I did plenty of hiking and running in New Hampshire’s White Mountains. I’d hiked several other Presidentials along with a dozen or so 4,000 Footers. Washington remained a hazy goal on the horizon, always looming in the distance behind a veil of clouds and wind. In late August, when our time in Boston was coming to a close, we decided to knock off a final hike of Washington. We picked the morning of August 21 and drove to the AMC Pinkham Notch Visitor Center. After struggling to find parking, and listening to a patient volunteer explain to would-be hikers that based on their experience level and choice of trail they would not make it to the summit and back down before dark (“but we’ve done Tuckermans before, we don’t want to do it again!”), we headed out.

Moving to Boston in late 2013 was tough. I was more or less on my own, living in a city that I had visited a few times but did not know. I had never lived in an apartment before, or driven in snow, or done any of the “adult” things that I was forced to do right after moving. At the same time I was adjusting to a new college and different style of learning, I was learning the city and learning to juggle work with school with writing and existing. I had to grow up, fast. I joined too many on-campus organizations and I worked on way too many projects. I wasn’t running yet and I wasn’t riding my bike anywhere, either. My roommates were garbage and my apartment was tiny, but I was rewarded with what everyone in the Northeast holds out for: magnificent New England spring. 

trying to fit in with the locals and learning to embrace winter

Unlike the family at the visitor center we were fine with taking the Tuckerman Ravine trail. It was both of our first hikes on Washington, so the classic route seemed appropriate. The first section of the hike, a wide wooded trail littered with boulders, was a bit of a green tunnel. It was steep almost immediately and Sam had a bit of trouble getting motivated for the rest of the hike (“this fucking sucks,” to paraphrase). Seeing the summit emerge from the trees near the Hermit Lake Shelters proved plenty of motivation, though, and after a short break and photo op we trucked on.

hermit lake, before heading up the ravine

The summer of 2014 changed things for me. I was frustrated with the fact that I didn’t have time to write what I wanted to and was focusing on school. I was unhappy with the friends I’d made and the fact that I was already starting to feel stagnant despite having just moved across the country. So, I bought a short-notice plane ticket to Spain and spent a week exploring and drinking wine. I met people from around the world and wrote and had fun alone, staying up too late and swimming in the ocean and doing all the things that I felt like doing. Going home was uncomfortable and unwelcome but I got a taste of life outside of school. I picked up running again when I returned and had my eye on a spring 50k.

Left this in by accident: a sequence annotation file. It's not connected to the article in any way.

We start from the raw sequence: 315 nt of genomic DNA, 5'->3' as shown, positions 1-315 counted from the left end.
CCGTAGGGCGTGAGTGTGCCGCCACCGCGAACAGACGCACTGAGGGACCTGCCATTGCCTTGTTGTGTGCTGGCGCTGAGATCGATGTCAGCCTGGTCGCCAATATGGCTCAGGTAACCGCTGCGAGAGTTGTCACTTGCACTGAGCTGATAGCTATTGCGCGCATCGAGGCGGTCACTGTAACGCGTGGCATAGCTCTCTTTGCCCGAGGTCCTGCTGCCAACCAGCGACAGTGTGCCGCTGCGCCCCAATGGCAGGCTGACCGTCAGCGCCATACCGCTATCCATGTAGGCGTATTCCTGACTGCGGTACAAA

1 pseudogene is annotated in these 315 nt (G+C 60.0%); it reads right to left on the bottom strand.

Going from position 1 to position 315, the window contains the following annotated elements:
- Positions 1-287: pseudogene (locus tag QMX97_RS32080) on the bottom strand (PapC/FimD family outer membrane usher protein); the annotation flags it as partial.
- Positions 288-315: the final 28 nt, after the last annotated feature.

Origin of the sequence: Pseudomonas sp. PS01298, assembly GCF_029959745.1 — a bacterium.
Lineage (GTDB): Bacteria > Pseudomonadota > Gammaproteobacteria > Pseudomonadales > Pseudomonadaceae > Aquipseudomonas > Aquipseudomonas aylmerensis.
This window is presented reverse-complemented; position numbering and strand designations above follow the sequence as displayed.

training for a spring 50k in Boston means a lot of chilly runs. this just happened to be the snowiest winter on record.

Just beyond Hermit Lake Shelter, the trail takes a steep turn up Tuckerman Ravine. Wet rocks made for a fun climb, while a nosy, over-talkative hiker on our tail encouraged us forward. Recent rain meant that water was cascading down the ravine and over the trail. Late summer flowers were still in bloom and everything was green. By the time we reached the top of the ravine and the summit came into view, the sliver of solar eclipse that was to be visible from New Hampshire was starting to come into view. We brought along a big bag of (NASA approved!) glasses, and started passing them around to families nearby. I knew that my family back home in Georgia (and in our future home of Nashville) were in the path of totality, but our little sliver still made for a fascinating view.

climbing up the ravine

The winter of 2014 into 2015 was one of record-breaking snow. It was my first full winter in New England, so I didn’t know much better and kept training. When the snow melted, I ran my first 50k. It was a moment unlike anything I’d ever experienced: my hard work from the past few months paying off in the form of something I was proud of. I didn’t do too well in school that semester and had to take summer classes but it was mine and Sam’s first summer as a couple and we spent the warm evenings riding bikes and skateboarding around town. I went out for my college cross country team and made it, then was hit by a car while riding my bike to work one day. I ran my first college meet the next morning, and had a cast on my arm for the entire season. I met my best friend during that time and became a much stronger runner.

shortly after finishing my first college cross country meet-note the hospital bracelet on my right hand. i got my (purple!) hard cast that week.

Clouds were gathering at the top of Mt. Washington and it was getting cold. We layered up and continued the climb, a seemingly endless haul up a typical-White Mountains boulder field. The weather observatory was in sight and the valley below had disappeared into the clouds. Once up top, we stood in line with the folks from the auto road and took a photo: our last New England summit for a long time. 21687606_10212339858444663_973468610855665141_n